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Break the taboo about succession

In corporate life, succession is a taboo. Often, the succession issue is kept quiet because most leaders don’t want to consider resigning. They are holding on to their status and anxiously looking at the future. The big black hole. 'What will happen after the succession?'

Top people absolutely want to avoid leaving the company through the back door. Demotion is not an option either. So, they stubbornly believe that none of the candidates are suitable successors. Often, they postpone the problem until it is too late. Consequently, the take-over needs to be arranged in a chaotic way, with all its consequences.

Succession commission
Generally, large companies quoted on the stock exchange obtain good results when it comes down to succession planning. Usually, they can rely on a ‘succession commission’ that prepares the succession process and steers it in the right direction. Top people are actively planning their career. This is a good thing if the rotation doesn’t take place too fast. Otherwise, there will be a lack of continuity.

For smaller companies and family businesses, succession can be a problem. Usually, there is no sound succession planning. Often, they only consider the financial aspects, but even this isn’t always the case. Just look at what recently happened to the Beaulieu group in Belgium.

We have noticed that leaders can only be really successful if they also arrange their succession in time. Usually, they don’t have control of the transfer date – the real succession – since many factors can be involved. Health, for instance, is one of these unpredictable factors. Or an accident. At such a moment, being forced to improvise would be irresponsible because it would affect all stakeholders, especially the employees and customers.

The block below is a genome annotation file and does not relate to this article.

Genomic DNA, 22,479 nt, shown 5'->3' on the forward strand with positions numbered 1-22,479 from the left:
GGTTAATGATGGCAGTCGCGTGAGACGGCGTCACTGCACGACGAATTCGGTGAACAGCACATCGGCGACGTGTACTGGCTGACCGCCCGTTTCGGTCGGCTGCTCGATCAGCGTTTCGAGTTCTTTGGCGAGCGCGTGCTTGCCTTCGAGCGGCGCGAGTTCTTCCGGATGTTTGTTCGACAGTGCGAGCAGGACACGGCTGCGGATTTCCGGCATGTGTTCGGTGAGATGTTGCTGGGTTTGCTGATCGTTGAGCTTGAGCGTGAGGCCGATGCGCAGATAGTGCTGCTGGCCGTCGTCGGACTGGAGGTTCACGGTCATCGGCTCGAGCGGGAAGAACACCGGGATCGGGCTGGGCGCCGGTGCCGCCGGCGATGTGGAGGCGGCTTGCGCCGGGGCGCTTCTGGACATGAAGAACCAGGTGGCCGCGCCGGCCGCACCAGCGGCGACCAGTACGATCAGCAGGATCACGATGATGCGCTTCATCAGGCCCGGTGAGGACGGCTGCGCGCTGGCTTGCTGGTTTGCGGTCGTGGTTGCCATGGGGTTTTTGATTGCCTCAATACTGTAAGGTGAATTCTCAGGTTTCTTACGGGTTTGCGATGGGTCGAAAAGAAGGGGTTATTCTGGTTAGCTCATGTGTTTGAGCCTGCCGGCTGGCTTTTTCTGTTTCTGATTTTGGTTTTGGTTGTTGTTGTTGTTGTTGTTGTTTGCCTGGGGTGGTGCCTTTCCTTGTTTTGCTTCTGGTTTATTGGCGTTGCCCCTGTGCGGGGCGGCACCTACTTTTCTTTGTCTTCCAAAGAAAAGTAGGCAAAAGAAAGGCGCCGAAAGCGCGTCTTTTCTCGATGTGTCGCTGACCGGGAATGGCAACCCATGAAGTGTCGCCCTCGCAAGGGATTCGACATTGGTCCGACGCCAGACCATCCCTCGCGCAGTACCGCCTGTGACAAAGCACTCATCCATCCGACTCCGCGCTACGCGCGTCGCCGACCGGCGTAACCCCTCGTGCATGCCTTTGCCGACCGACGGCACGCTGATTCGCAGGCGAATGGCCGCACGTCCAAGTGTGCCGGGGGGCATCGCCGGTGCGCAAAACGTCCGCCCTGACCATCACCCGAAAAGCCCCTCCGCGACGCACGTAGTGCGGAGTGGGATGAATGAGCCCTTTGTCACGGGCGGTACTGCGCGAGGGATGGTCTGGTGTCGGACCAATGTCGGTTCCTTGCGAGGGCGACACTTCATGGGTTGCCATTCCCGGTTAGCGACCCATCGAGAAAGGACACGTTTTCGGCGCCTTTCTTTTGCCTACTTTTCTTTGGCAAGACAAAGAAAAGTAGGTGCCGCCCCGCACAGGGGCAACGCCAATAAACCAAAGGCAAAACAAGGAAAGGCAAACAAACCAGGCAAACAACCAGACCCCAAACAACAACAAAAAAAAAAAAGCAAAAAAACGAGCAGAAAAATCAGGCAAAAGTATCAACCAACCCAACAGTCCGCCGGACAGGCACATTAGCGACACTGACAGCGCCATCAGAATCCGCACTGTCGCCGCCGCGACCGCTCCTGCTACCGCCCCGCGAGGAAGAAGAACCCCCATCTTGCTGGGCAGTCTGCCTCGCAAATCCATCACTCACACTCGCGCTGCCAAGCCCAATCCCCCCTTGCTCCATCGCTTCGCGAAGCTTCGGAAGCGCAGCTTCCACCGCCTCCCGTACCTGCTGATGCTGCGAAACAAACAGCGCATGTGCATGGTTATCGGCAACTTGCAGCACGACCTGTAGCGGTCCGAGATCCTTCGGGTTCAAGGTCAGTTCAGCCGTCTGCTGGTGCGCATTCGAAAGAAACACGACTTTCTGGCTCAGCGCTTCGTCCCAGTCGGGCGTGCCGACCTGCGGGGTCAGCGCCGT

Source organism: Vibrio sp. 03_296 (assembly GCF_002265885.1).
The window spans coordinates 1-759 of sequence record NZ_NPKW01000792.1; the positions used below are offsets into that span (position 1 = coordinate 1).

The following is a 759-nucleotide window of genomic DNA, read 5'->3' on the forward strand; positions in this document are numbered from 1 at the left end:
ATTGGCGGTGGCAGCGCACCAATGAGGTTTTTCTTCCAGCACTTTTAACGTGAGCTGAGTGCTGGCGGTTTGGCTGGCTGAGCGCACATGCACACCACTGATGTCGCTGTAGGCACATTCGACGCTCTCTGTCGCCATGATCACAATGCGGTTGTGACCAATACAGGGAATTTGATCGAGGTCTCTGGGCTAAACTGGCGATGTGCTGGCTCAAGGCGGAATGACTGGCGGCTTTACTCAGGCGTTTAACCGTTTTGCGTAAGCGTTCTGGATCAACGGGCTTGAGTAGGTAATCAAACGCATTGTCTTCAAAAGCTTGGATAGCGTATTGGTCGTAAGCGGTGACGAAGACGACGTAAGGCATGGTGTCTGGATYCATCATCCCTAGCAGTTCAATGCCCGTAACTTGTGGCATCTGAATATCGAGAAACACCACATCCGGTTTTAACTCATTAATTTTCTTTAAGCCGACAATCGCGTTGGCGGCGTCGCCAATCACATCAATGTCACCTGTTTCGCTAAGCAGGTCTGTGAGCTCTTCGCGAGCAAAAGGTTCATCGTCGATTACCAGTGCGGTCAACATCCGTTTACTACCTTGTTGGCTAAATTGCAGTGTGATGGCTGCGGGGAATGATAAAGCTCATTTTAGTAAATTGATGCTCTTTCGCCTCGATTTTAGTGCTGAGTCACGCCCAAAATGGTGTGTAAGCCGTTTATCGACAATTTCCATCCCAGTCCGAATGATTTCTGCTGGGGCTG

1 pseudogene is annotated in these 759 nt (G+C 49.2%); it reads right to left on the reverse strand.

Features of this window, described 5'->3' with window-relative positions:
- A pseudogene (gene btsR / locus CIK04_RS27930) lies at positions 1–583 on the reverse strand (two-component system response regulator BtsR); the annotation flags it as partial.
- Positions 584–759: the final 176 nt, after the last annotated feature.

for a successful succession:
  1. Succession planning. As from the moment of appointment, you need to draw up a succession plan. This way, you will always be prepared in case of unforeseen circumstances.
  2. Succession list. Each sound succession plan contains a well-balanced succession list of possible internal and external (this is recommended) candidates selected according to clear criteria. Functional experience and leadership style are the major criteria. This list shouldn’t be static. It can evolve, but has to be available. In other words: make a list that is up-to-date and realistic.
  3. Planning. Each succession plan should also contain a planning outlining the transition period, with enough time to coach the new manager. Allow him/her to settle in and to adapt to the company.
  4. Resignation plan. Finally, you need to draw up a personal guidance plan for the person who will be replaced. Make sure new challenges and interesting activities are available. This is also possible within the company and is very important since a lack of alternatives is often the reason why leaders stick to their job. Leave a healthy heritage to the company!
Saving the best for last. That’s what it’s all about! Or to put it in Marshall Goldsmith’s words: ‘Passing the baton is the final challenge of great leadership!’

Nobody is indispensable; even Bill Gates isn’t. Dare to give things up. ‘Letting go’ might seem difficult, but ‘moving on’ opens new doors! I have learned this from my own experience!


By Herman van Herterijck

"my ambition is to put the importance of pragmatic and continuous self-coaching on the agenda of current business leaders"

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